23. All this yeere was the Irish rebellion very hot; for Tir-Oen, though hee had obtained a pardon under the great Seale of Ireland, which hee had dissemblingly craved of the Earle of Ormund Lord Lieutenant, besieged at unawares the Fort at Blackwater. To raise this siege the Lieutenant Generall of the Army (for there was yet no Lord Deputy substituted) sent most choice Bands, to wit, 13 Companies under Sir Henry Bagnall Marshall, Tir-Oens most bitter adversary. The 14th of August they marched from the Campe neere Armach in three battailes: the first the Marshall and Percy led, the middle battaile Cosby, and Thomas Maria Wingfield, the rere was led by Cuin and Billing. The Troupes of horse were commanded by Calisthenes Brooke, Charles Mountacute, and Flemming. Scarce had they passed on a mile, being too far sundered by little rising hils, betwist a boggy plaine on the one side and the woods on the other side, when Tir-Oen, pricked forward with sharpe spurres of hatred against the Marshall, charged the foreward with all his power, and having slaine him amongst the thickest of his enemies, hee soone oppressed with multitude that first battaile, being disordered and not once seene of the rest that followed a farre of, as also by reason of the hill betwixt them. And at the same instant, the gun-powder taking fire by chance in the middle battaile blew up many and maimed more, and Cosby, which was sent to recollect the remainders of the Foreward, received a great overthrow; yet Mountacute brought them backe, but not without great perill. Wingfield with the Rereward, when their powder failed, returned to Armach. Thus got Tir-Oen a very pleasing triumph over his adversary, and a remarkable victory over the English. And certainely, from their first setting foot in Ireland there was not a greater overthrow received, 13 stout Captaines being slaine, and 1500 of the common Souldiers, who being scattered by a shamefull flight all the fields over, were slaine and vanquished. They that remained alive reproachfully laid the blame not upon their owne cowardize, but the unskilfulnesse of their Leaders, which was now growne to a custome. Neither seemed they to be blameless who marched so farre asunder contrary to all military discipline against their barbarous enemies, who alwaies marching thicke together fought more by force then good advisement.
24. Within a while after followed the rendring up of the Fort at Blackwater, when the garison Souldiers, having kept their fidelity and armes even to extreme famine, saw all hope of succour vanished.
25. This was a glorious victory to the Rebels, and of speciall benefit; for hereby they got both armes and victuals, and Tir-Oens great fame being published all over Ireland as the Authour of their liberty, hee was puffed up with fierceness and pride above measure. Forthwith all Munster almost revolted, and that not so much for this fortunate successe of the Rebels, as for hatred of Inhabitants against the English Undertakers and Farmers which were brought into the lands confiscate after the Earle of Desmond’s rebellion, and in hope of protections if they failed of successe. For by long continuance, there was growne a mischievous custome in Ireland that Rebels and Malefactors might, by giving money which they got by pillage, escape unpunished and be protected.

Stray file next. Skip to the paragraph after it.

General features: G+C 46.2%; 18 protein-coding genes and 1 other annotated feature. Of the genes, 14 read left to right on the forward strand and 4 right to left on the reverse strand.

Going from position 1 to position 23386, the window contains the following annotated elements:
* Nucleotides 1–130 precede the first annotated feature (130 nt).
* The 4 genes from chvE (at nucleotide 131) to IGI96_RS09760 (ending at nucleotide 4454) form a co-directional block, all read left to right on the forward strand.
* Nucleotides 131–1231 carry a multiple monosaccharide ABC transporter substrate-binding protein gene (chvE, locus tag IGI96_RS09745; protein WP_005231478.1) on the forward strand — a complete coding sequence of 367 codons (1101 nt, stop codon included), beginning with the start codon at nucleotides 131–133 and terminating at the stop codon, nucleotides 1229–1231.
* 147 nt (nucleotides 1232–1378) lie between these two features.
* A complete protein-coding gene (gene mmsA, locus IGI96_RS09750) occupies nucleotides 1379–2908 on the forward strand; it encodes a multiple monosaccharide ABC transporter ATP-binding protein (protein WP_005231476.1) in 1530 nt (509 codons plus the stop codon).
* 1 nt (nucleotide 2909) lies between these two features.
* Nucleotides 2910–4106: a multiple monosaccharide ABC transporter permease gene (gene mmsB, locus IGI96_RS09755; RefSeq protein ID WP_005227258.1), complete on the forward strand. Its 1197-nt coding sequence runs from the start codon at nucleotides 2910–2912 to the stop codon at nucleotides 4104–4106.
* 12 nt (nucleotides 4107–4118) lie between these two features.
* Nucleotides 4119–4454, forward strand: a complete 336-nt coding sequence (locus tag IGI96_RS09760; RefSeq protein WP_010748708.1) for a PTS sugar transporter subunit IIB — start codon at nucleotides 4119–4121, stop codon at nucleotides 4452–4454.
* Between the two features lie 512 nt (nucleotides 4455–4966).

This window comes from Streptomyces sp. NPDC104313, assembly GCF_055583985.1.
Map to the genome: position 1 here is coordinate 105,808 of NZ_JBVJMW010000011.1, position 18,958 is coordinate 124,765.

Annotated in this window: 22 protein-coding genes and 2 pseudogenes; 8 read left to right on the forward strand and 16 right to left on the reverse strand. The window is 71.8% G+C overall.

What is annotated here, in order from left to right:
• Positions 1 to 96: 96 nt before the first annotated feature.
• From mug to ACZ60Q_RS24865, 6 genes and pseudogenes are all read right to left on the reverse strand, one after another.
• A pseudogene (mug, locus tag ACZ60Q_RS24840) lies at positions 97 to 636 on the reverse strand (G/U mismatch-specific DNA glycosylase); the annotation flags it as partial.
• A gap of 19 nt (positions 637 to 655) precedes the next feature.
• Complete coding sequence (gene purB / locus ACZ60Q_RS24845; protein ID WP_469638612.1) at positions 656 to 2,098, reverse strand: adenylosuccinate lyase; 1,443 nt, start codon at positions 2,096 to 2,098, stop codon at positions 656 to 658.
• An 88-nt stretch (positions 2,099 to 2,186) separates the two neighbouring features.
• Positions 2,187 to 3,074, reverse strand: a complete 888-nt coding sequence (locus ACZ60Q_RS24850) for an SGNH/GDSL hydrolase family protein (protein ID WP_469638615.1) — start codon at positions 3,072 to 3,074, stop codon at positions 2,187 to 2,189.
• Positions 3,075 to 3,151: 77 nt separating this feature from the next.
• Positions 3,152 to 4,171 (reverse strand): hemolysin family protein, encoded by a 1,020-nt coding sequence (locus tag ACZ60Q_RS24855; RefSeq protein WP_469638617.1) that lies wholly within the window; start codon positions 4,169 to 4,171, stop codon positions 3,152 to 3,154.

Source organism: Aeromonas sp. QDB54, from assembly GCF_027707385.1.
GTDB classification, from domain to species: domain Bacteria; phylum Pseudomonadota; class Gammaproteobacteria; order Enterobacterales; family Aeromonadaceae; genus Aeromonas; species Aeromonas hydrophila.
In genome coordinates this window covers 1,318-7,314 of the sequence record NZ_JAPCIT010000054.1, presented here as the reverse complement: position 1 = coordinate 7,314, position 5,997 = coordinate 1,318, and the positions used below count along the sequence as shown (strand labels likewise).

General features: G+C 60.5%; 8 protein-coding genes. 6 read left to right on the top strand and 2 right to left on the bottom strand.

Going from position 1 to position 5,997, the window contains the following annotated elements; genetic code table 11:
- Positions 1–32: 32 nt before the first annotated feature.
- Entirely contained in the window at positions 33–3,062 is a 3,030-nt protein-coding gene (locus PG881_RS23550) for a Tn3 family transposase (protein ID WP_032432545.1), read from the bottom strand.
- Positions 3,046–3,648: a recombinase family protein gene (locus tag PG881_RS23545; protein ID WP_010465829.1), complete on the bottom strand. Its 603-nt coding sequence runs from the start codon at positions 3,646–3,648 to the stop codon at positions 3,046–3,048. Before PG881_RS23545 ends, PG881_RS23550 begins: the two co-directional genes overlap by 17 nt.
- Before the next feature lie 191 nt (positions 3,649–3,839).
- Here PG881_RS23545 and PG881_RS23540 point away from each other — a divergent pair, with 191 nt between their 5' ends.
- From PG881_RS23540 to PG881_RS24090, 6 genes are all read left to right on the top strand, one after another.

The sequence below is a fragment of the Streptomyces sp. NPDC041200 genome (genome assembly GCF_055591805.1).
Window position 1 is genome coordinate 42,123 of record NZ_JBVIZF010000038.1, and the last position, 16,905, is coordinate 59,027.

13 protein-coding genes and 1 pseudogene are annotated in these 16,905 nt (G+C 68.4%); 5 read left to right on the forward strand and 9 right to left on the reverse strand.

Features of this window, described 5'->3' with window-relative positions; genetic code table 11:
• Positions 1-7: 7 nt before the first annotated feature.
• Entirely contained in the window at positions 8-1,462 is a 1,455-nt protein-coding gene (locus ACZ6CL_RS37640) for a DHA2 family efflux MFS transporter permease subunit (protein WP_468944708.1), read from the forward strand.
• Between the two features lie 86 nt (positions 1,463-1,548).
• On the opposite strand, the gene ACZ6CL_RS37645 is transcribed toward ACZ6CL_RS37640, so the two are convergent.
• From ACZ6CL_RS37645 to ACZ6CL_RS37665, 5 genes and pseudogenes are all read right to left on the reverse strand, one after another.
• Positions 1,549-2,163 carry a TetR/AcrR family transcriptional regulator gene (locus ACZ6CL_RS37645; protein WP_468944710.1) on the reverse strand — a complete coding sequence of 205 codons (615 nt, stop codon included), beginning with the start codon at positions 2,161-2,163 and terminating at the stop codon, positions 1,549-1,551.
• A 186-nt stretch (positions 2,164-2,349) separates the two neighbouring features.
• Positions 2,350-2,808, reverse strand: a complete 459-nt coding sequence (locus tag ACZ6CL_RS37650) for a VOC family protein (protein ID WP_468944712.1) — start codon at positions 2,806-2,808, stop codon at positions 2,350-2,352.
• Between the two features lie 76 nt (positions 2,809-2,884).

26. To cherish this revolt, Tir-Oen sent into Munster Ouny-Mac-Rory-Og-O-More and Tirell, a man though of an English stocke, yet a mortall enemy to the English Nation, with 1000 men to gather spoile. Against whom Sir Thomas Norris President of the Province hasted with a reasonable strong Power. But when hee perceived that the Irish which he had under his colours cast in minde to revolt, and the new Farmers out of England were able to set forth no more then 200, and those unarmed, hee dispersed his Forces and retired into Corke. Which when the Rebels understood, there flocked together a great rabble of lewd fellowes, spoiled the Country, gathered Booty, sacked and fired the Castles, Houses, and Farmes of the English round about, and most cruelly slew them every where; which they could not easily have done if those which had undertaken thoe lands had sent Farmers in a just number, and furnished according to their contract. Herewith the Rebels, being encouraged, proclaimed James Fitz-Thomas of the House of the Earles of Desmond, Earle of Desmond, a most obscene man, yet so as hee should be vassal to O-Neale, that is, to Tir-Oen; who in a letter to the Spaniard extolled his victories with full mouth, and withall besought him that if happly he should heare that hee desired peace of the English, hee would not believe it, for that hee had stopped his eares against all conditions of peace, though never so reasonable, and would most constantly keepe his faith given to the Spaniard. Neverthelesse, in the meane time hee did both by letters and messengers dissemblingly make intercession to the Lieutenant about a submission, and made most unreasonable demands.
27. To represse this mans insolency Sir Richard Bingham was thought the most able man, a man of all others most valiant and fortunate against the Rebels in Ireland. Hee therefore, which not long before had beene removed from his Governourship of Connacht, the people of the Country complaining of his severity, and sent for into England, and committed to custody, was now sent backe againe with the honour and authority of Marshall of Ireland and Generall of Leinster. But hee was no sooner arrived but hee died at Dublin. A man of a famous and ancient stock of Dorsetshire, but more famous for his long experience in the warres. For hee served at Saint Quintins, at Coinquet in Britaine, at Leith, in the Hebrides, in Scotland, the Ilse of Candi [Crete], at Chrio against the Turks, in France, and the Netherlands, and wrought these exploits in Ireland which I have spoken of.